A visual story by Gili Biegun
This visual story is part of JOYS Fashion Book vol.6 Spring Summer 2020
The best of
Paris Haute Couture SS20
'The young filmmaker and poet Ana Vaz travels around the globe to observe how fauna and flora succeed in reappearing in areas devastated by humans, isolated lands lost in the vastness of the ocean, like those Japanese isles thought to be beyond all hope.
The immensity of the sea, an inanimate body that comes to life through the everlasting movement of waves, and its ability to throw back anything that doesn’t belong to her is the start of a reflection on the ocean. Plastic found on the beach, from Malibu to Cap Timiris through the Mediterranean Sea, is the mark of a bulimic consumption haunting our society.
Patinated by sand and salt, this garbage is turned into a jeans-sculpture by Aelis, presented before the show only in the hope to inspire a reflection on our lifestyles and promote the respect of the sea.
Just like Theseus who abandoned Ariadne on a beach, even though she got him out of the Minotaur’s labyrinth, men turn their back on nature which gave them everything. This mistreatment is also an echo of women’s condition from time immemorial. Through her studies on their place in representations of prehistoric societies, anthropologist C. Cohen helps us separate the myths from reality and change how we perceive women today.
Sun sets in the water, red and blue mix on the sea puts created shades of purple found throughout the entire collection. A taffeta dress made with natural silk reflect these twilight colours, and rolls around the body like an ocean wave. A pleated cape is worn with a talisman created by Intéressants for Aelis. Four hundred meters of ruched ribbons, hand-cut and dyed one-by-one, make another dress, reminiscent of the mesmerizing beauty of a jellyfish.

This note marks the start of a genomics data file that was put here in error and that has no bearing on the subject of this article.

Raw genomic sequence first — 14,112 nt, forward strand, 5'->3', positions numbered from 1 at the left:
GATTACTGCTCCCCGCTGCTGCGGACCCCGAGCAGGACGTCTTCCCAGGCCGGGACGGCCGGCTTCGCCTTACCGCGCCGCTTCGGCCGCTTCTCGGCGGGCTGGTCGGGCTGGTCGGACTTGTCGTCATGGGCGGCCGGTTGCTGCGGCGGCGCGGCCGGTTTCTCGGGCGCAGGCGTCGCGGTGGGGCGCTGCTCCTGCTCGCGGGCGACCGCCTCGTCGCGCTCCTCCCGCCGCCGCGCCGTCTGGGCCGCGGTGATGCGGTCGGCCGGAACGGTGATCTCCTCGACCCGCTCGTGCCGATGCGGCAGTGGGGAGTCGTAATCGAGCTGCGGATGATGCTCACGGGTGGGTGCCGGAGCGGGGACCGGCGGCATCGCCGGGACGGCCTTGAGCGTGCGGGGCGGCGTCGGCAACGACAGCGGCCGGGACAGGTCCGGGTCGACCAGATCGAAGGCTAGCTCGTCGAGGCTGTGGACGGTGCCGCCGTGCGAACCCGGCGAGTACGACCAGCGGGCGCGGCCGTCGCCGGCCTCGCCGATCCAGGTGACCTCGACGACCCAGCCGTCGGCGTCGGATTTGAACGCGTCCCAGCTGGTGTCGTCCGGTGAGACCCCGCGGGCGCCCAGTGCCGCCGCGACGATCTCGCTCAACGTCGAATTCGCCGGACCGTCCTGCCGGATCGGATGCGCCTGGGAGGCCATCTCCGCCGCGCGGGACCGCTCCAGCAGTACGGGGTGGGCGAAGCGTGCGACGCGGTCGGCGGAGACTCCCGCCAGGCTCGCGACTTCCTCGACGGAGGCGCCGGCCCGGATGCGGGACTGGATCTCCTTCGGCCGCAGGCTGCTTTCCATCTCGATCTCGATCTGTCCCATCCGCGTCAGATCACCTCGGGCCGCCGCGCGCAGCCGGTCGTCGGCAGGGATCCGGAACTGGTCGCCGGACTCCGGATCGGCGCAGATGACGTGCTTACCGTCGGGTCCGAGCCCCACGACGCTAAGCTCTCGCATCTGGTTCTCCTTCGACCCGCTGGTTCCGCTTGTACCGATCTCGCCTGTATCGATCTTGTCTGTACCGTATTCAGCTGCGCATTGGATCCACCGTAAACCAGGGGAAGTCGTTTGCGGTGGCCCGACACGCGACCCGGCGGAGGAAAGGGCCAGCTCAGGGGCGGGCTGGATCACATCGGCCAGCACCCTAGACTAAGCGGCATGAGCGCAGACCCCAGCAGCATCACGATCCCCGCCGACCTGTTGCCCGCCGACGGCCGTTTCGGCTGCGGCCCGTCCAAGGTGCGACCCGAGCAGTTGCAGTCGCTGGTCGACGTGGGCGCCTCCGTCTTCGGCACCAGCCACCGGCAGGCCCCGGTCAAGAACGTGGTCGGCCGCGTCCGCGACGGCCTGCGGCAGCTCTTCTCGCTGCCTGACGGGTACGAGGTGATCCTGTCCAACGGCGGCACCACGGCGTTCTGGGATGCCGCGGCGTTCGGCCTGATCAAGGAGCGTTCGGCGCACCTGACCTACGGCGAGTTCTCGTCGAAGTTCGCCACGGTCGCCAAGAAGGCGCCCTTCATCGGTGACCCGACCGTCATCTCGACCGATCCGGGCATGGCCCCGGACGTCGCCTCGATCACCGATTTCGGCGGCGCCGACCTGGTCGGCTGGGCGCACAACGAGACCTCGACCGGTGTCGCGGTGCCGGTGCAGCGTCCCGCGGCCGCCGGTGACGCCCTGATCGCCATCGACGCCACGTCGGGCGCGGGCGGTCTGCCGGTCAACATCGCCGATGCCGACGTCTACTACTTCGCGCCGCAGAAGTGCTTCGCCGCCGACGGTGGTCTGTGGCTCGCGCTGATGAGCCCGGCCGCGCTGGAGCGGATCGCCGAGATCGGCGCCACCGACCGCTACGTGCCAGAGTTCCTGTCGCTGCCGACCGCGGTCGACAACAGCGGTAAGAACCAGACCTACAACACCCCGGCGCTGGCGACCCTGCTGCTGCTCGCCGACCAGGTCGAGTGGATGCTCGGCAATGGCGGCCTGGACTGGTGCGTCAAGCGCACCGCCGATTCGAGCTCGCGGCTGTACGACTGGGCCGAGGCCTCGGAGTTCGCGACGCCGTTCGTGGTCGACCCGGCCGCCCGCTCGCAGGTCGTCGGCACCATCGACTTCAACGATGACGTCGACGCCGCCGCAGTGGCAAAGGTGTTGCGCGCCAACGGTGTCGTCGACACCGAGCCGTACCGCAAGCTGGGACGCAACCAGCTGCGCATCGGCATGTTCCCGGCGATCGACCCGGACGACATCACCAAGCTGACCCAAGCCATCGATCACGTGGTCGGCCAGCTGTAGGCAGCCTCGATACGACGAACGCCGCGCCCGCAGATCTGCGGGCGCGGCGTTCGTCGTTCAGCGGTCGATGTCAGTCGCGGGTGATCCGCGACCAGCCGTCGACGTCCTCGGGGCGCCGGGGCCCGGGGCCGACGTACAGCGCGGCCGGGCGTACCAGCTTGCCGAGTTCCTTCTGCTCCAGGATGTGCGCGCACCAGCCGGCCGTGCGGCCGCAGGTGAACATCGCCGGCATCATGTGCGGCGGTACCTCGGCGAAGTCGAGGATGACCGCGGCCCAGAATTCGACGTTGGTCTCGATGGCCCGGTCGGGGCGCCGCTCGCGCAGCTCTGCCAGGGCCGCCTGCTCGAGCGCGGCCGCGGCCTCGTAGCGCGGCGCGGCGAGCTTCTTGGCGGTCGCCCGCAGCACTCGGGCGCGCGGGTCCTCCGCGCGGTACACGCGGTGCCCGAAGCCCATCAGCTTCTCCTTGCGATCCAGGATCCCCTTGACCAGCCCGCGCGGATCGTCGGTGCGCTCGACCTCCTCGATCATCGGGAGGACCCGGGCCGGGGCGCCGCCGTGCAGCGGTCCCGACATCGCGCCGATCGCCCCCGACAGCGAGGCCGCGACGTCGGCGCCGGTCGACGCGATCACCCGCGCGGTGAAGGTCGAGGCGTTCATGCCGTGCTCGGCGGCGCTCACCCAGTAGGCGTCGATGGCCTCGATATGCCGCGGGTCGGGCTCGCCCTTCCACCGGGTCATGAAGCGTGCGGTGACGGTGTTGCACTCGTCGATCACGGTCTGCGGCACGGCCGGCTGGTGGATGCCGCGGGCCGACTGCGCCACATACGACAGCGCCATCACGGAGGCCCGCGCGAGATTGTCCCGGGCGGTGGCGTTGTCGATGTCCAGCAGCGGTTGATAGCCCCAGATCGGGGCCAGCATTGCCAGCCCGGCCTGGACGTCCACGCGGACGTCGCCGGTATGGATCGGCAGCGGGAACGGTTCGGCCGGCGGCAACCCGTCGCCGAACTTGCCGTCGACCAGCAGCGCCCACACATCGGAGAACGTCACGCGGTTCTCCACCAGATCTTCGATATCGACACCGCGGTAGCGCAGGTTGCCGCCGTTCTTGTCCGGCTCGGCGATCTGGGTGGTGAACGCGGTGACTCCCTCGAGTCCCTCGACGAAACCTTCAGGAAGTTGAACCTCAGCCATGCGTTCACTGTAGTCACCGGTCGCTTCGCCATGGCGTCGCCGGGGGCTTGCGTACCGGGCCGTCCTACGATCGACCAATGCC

Aelis’ evolving and eco-ethical wardrobe underlines the importance of transmitting garments, precious items to be preserved from generation to generation, as it is done with the savoir-faire required to handcraft each piece of the collection. A Japanese fabric, weaved with an ancestral technic used for kimonos, thus becomes a silk ribbon dress. Blue denim made with natural hemp by Majotae, is mixed with silk and black feathers to form a dress, and also appears as an ecological alternative to jeans. Finally, vintage men’s jackets, inherited from family , are embroidered with tweed, rhinestones, crystal petals, and glass slabs.
Transmission must be taught from an early age. This season, plastic artist S. Weissenburger worked with children to discuss marks left by humans in the world: dark marks, like oil spills, but also brighter ones like prehistoric cave paintings or Rammellzee and Keith Haring’s work, uniting primitive art and a reflection on consumer society. Following this creative exchange, children expressed freely through automatic tagging: using a feather brush and Indian ink, they left their own mark on a tulle dress which will be auctioned to preserve the ocean.
These graphic drawings bear pure beauty, which is a constant guide for Aelis. Children, and adults alike, need to become aware not only of the mark they leave in the world but also of the positive role they need to play to preserve the environment, refusing the consumption of all its resources.'' ~end press-release